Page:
Cristián Alvear is a guitarist and Gudinni Cortina a media artist. Together they tackle American composer Mark So’s ‘And suddenly from all this there came some horrid music’, and their interpretation of the piece seems to be constantly popping into life as quickly and unexpectedly as the title suggests, a balloon burst repeated and extended from multiple perspectives. It’s not like a cinematic moment subdivided into numerous almost identical frames; each pluck of Alvear’s guitar, each rotation of Cortina’s modified turntable is fully (t)here, a fact only emphasised by its position in a sequence of repetitions that seem both unique and (almost) identical at the same time.
Unlike a lot of other projects involving Alvear, ‘And suddenly…’ is neither quiet nor slow in tempo, though the latter quality varies from walking pace to quicksilver march. Cortina works through a number of timbres: a fast sucking of air, clicks like footsteps, metallic scraping, brittle snapping, hollow clatter, and the sort of squeak and squeal a balloon makes when it’s being tied into the shape of a dog or a fish or a flower. Not a huge variety of sounds, but intelligently and imaginatively used, which is the best way round. The contrast with Alvear’s even, steady playing (a quality that has made him the go-to guitarist for a certain class of quietist experimental music) is very nice indeed.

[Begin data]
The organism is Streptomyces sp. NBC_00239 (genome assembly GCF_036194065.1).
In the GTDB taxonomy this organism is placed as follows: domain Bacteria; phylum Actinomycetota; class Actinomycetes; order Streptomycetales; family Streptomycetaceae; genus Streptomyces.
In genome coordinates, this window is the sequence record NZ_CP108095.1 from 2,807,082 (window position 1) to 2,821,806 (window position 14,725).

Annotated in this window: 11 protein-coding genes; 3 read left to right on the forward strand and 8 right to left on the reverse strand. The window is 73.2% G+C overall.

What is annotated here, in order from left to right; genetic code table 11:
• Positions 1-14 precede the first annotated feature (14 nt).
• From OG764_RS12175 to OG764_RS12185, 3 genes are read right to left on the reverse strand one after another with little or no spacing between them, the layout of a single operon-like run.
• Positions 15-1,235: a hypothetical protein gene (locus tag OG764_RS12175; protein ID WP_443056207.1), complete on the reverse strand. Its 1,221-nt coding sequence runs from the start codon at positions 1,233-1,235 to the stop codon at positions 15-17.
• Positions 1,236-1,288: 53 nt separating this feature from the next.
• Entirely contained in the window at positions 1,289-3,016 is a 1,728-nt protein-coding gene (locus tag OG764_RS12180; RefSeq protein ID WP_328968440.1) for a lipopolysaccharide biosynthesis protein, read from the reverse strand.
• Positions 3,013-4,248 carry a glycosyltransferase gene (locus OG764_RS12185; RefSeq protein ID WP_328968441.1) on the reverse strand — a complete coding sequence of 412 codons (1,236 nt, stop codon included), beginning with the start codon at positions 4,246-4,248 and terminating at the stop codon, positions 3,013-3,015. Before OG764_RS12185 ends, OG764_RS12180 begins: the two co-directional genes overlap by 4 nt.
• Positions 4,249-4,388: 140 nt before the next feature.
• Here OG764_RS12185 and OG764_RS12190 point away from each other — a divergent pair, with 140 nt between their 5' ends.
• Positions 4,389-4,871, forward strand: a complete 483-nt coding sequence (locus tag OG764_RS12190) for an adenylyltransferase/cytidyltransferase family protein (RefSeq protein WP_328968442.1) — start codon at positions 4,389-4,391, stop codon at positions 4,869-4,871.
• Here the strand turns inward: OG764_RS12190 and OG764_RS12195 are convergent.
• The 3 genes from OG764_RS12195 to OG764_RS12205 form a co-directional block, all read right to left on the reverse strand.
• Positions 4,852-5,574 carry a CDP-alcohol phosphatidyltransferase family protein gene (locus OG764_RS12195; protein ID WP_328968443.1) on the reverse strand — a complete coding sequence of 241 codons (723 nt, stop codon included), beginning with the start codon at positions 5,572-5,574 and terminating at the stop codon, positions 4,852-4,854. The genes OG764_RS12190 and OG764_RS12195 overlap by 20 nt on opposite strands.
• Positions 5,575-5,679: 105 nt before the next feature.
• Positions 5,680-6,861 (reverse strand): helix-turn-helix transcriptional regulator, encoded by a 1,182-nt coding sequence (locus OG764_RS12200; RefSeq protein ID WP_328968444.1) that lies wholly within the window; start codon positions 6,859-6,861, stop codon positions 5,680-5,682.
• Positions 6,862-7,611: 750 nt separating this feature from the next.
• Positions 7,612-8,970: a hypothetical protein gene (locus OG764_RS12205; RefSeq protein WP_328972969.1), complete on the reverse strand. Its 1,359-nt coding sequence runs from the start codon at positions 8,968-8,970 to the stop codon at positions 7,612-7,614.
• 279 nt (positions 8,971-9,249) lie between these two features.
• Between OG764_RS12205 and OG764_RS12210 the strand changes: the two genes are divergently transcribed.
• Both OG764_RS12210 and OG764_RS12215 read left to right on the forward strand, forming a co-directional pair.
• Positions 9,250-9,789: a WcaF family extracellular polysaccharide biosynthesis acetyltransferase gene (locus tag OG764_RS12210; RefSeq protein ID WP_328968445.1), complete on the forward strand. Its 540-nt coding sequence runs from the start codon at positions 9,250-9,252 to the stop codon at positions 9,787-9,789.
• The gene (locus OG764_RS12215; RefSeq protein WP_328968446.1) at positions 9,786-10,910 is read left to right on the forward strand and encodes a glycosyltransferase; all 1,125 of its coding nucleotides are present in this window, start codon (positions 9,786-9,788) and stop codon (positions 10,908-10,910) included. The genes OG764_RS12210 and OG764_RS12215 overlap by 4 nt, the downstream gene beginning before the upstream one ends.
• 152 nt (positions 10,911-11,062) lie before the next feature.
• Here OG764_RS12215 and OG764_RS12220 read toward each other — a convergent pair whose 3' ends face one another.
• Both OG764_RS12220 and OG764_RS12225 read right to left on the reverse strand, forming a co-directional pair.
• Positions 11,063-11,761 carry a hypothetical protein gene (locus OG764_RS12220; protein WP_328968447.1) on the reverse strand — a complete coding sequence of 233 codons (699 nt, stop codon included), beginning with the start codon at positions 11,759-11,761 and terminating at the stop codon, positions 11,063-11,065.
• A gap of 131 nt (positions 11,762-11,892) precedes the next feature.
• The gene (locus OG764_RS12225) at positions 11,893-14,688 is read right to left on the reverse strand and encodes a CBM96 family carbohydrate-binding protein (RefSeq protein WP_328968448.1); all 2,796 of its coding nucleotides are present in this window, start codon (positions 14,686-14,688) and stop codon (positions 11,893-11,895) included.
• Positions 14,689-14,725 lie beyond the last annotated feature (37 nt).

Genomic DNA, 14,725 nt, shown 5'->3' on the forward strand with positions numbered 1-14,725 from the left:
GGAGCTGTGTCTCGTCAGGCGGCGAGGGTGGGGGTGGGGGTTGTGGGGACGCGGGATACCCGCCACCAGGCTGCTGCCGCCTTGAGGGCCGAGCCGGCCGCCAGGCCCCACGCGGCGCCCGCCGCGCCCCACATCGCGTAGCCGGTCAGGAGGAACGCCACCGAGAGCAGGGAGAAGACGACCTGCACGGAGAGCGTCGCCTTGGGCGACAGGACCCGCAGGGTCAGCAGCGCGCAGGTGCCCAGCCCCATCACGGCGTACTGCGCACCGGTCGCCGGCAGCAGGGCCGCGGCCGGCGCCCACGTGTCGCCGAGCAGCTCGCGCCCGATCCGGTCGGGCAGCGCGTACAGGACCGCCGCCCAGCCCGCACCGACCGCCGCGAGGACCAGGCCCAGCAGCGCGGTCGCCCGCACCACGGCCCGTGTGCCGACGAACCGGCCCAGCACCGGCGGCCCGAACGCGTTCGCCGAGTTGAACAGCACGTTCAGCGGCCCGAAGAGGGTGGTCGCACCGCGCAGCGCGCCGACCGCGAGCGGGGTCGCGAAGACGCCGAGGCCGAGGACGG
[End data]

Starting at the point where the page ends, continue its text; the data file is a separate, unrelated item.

Music doesn’t have to be near-inaudible in volume or change at glacial rates to deeply affect your state of mind and way of perceiving the world: this is the hypothesis that a generation of post-Wandelweiser composers and performers appear to be testing. Though a certain intensity of the moment remains present, the tension and not-quite-yet of music by the likes of Beuger, Malfatti, Sfirri et al is replaced in ‘And suddenly…’ by a complete and present fullness that hides nothing. A refreshing change of gear that brings new thoughts and ideas to the table — just as experimental music should do.